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Kids' food expert: additives

Ask our expert: How far should I take the news that additives are dangerous for my children? Should I stop my children eating all sweets and treats? Jenny Briers, Maidstone

Beverley Glock writes:The occasional sweets and treats are fine providing your children have a healthy, balanced diet and are getting their Five-a-Day portions of fruit and veg.

You know your own children best and you are in control of their food intake so you have the final say. Treats don't have to be sugar-coated additives - a punnet of strawberries can be a wonderful "treat" especially as they are just coming into season.

I'm a great believer in "a little of what you fancy does you good". I've seen children who are banned from eating certain foods just crave them all the more. This can lead to binge eating habits and other eating problems in adulthood.

I'd prefer my children to have one glass of full-sugar squash a day with a meal, and make sure they brush their teeth well afterwards, than allow them to have multiple glasses of squash with various sweeteners added. I know what effects the sugar has on them but I don't know what the long-term effects of artificial sweetners are.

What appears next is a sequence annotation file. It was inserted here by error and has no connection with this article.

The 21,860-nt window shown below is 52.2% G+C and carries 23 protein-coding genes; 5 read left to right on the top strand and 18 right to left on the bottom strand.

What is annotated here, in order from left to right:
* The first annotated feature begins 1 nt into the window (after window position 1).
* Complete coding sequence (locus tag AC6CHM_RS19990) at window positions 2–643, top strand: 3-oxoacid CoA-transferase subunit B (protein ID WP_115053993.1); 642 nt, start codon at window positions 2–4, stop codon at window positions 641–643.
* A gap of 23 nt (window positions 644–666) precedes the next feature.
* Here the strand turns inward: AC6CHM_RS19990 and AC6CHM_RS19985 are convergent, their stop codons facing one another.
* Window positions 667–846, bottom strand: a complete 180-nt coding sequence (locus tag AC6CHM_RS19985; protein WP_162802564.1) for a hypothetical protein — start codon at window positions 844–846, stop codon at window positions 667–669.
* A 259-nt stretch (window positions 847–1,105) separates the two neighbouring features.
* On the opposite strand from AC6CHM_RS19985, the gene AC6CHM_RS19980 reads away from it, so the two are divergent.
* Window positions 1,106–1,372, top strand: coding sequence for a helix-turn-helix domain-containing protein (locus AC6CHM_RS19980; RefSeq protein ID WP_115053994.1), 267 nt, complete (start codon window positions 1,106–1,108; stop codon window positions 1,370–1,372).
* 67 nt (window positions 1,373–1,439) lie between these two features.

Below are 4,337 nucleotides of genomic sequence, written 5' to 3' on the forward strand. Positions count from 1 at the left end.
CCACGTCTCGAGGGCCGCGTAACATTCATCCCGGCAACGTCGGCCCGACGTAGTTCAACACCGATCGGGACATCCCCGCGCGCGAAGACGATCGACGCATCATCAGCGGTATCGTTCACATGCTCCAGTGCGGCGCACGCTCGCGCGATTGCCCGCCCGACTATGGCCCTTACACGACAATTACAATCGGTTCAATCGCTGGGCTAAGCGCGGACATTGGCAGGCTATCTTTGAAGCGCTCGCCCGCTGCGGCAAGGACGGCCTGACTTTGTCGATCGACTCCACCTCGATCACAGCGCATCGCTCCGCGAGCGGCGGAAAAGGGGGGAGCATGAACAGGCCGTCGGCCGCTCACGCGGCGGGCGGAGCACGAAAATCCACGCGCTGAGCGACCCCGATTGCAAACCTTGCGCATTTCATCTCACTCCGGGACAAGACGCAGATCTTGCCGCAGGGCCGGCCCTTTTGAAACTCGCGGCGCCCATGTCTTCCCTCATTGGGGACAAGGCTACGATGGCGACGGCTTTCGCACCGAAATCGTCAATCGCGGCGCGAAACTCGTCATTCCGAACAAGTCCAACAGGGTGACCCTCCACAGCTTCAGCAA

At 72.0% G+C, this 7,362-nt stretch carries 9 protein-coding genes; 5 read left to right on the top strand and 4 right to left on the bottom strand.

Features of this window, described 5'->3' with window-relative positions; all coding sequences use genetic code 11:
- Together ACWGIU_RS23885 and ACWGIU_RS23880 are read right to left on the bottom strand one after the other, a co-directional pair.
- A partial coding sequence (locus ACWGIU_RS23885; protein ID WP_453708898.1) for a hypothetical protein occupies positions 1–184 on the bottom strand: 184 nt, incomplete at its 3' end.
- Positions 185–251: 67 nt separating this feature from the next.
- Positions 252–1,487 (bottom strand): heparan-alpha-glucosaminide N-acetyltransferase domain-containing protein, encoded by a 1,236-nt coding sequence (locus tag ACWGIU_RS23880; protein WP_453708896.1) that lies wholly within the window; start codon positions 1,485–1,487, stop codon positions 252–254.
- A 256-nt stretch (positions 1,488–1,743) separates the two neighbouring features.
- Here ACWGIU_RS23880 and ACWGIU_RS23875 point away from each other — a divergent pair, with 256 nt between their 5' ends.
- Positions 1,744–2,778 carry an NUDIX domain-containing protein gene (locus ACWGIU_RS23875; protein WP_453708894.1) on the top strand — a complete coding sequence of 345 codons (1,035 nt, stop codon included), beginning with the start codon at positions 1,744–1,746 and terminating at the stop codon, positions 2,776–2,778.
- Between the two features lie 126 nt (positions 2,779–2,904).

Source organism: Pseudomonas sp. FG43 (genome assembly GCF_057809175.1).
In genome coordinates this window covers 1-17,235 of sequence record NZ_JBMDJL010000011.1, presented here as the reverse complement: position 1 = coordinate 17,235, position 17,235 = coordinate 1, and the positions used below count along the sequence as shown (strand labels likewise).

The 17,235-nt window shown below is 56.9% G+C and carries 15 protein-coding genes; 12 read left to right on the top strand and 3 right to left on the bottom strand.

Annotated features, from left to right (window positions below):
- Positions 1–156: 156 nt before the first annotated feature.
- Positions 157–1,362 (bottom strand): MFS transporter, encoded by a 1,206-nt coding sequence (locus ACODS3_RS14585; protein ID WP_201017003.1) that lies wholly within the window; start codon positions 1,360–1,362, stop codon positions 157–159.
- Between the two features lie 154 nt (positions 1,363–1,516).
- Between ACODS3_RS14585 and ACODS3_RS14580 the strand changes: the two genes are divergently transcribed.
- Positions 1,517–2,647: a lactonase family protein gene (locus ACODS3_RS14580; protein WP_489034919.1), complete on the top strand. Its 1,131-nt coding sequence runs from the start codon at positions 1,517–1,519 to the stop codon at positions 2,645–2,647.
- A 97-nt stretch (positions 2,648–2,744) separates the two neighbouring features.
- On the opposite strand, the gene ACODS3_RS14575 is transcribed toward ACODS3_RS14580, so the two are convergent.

Some supermarkets, notably Marks & Spencer, are introducing additive-free ranges, using either natural or nature-identical food colourings, such a beetroot for red and turmeric for yellow. Blue smarties have even reappeared and are "safe" to eat as my son pointed out.

"Does that mean they won't send my friend loopy anymore?" he asked, and was slightly disappointed when I said "yes". He found it quite funny that his friend had to be "allowed" outside to run around the garden for an hour after eating one.

Instead of buying sweets and treats, use it as an opportunity to get together and do some cooking, make some flapjacks, fruit or savoury muffins, scones and fruit leathers.

Always read the labels and if you would like more information on additives, what is allowed and how to translate E numbers there are a number of websites that can help.

Source: Times Online

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